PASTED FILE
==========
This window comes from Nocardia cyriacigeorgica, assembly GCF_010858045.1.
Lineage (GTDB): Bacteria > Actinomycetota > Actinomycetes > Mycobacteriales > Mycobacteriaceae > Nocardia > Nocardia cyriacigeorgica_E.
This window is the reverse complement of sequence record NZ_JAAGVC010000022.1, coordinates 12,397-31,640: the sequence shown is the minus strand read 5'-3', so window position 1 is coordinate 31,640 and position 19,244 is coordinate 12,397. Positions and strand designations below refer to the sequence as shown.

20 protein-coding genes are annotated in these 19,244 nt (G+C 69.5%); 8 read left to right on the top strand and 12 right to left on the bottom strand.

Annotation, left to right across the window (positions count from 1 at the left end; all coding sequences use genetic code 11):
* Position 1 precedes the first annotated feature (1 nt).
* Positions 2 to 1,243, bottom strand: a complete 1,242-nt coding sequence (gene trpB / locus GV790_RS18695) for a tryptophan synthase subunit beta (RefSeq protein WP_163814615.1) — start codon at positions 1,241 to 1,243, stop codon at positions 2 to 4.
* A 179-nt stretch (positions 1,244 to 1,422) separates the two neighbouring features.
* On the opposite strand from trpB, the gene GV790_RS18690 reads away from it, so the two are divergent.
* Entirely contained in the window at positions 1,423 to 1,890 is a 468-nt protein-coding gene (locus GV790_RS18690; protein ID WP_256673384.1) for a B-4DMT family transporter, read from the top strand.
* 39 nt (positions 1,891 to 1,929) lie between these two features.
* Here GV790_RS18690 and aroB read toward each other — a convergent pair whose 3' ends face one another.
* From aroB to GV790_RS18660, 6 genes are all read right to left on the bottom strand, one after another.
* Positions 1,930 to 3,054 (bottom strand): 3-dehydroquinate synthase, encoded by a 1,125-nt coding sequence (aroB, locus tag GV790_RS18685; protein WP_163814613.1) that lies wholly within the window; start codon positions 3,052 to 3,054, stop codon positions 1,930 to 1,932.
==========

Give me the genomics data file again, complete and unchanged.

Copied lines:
This window comes from Nocardia cyriacigeorgica, assembly GCF_010858045.1.
Lineage (GTDB): Bacteria > Actinomycetota > Actinomycetes > Mycobacteriales > Mycobacteriaceae > Nocardia > Nocardia cyriacigeorgica_E.
This window is the reverse complement of sequence record NZ_JAAGVC010000022.1, coordinates 12,397-31,640: the sequence shown is the minus strand read 5'-3', so window position 1 is coordinate 31,640 and position 19,244 is coordinate 12,397. Positions and strand designations below refer to the sequence as shown.

20 protein-coding genes are annotated in these 19,244 nt (G+C 69.5%); 8 read left to right on the top strand and 12 right to left on the bottom strand.

Annotation, left to right across the window (positions count from 1 at the left end; all coding sequences use genetic code 11):
* Position 1 precedes the first annotated feature (1 nt).
* Positions 2 to 1,243, bottom strand: a complete 1,242-nt coding sequence (gene trpB / locus GV790_RS18695) for a tryptophan synthase subunit beta (RefSeq protein WP_163814615.1) — start codon at positions 1,241 to 1,243, stop codon at positions 2 to 4.
* A 179-nt stretch (positions 1,244 to 1,422) separates the two neighbouring features.
* On the opposite strand from trpB, the gene GV790_RS18690 reads away from it, so the two are divergent.
* Entirely contained in the window at positions 1,423 to 1,890 is a 468-nt protein-coding gene (locus GV790_RS18690; protein ID WP_256673384.1) for a B-4DMT family transporter, read from the top strand.
* 39 nt (positions 1,891 to 1,929) lie between these two features.
* Here GV790_RS18690 and aroB read toward each other — a convergent pair whose 3' ends face one another.
* From aroB to GV790_RS18660, 6 genes are all read right to left on the bottom strand, one after another.
* Positions 1,930 to 3,054 (bottom strand): 3-dehydroquinate synthase, encoded by a 1,125-nt coding sequence (aroB, locus tag GV790_RS18685; protein WP_163814613.1) that lies wholly within the window; start codon positions 3,052 to 3,054, stop codon positions 1,930 to 1,932.